Gov. Sean Parnell and the Alaska Energy Authority announced Wednesday they are endorsing development of a large Susitna River hydroelectric project.
The project is envisioned to supply half of Southcentral Alaska's electricity demand, substantially reducing the region's reliance on declining Cook Inlet natural gas supplies.
The size of the project is much smaller than the Susitna dam proposals that flopped in the 1980s. With multiple dams proposed, those earlier projects would have created a huge surplus of Railbelt electricity and wiped out a lot of salmon habitat.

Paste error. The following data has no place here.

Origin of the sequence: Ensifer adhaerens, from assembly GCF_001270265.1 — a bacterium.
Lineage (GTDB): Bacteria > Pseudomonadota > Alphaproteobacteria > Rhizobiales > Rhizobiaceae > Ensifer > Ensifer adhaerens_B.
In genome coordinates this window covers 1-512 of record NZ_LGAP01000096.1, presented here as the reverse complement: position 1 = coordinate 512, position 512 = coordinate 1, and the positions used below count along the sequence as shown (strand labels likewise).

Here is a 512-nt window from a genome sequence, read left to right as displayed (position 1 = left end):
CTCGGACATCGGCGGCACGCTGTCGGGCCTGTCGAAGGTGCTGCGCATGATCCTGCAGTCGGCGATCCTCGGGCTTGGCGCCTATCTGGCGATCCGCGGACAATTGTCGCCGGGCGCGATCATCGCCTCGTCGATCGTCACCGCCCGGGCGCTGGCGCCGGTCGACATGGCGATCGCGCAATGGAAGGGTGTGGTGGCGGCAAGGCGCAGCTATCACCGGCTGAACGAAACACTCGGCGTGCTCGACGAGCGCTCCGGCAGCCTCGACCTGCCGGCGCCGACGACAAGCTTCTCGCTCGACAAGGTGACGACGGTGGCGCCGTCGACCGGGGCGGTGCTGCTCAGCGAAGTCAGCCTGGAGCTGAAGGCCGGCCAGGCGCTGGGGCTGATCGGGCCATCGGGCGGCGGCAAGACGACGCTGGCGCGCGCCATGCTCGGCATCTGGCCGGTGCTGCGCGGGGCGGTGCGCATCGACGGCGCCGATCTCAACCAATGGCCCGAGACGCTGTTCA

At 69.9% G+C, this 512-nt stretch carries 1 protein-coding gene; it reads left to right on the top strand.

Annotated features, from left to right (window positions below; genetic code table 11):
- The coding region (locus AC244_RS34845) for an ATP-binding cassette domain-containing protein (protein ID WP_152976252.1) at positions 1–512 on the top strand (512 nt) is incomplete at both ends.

But Susitna is still a big project, pegged at $4.5 billion in 2008 dollars. In a 51-page report published Wednesday, the energy authority estimated the project could be finished in 11 years, and if the state pays half of the cost to build it, generating the power would cost 6 cents per kilowatt hour. The region's largest electric utility, Chugach Electric, pays the same generation cost for the natural gas it uses.
The energy authority's report recommends Susitna over another large hydroelectric proposal, the Chakachamna Lake project on the west side of Cook Inlet. That's a big change: Chakachamna had looked more attractive than Susitna until new technical findings about the two projects were produced this year, according to Joe Balash, an energy adviser in the Parnell administration.
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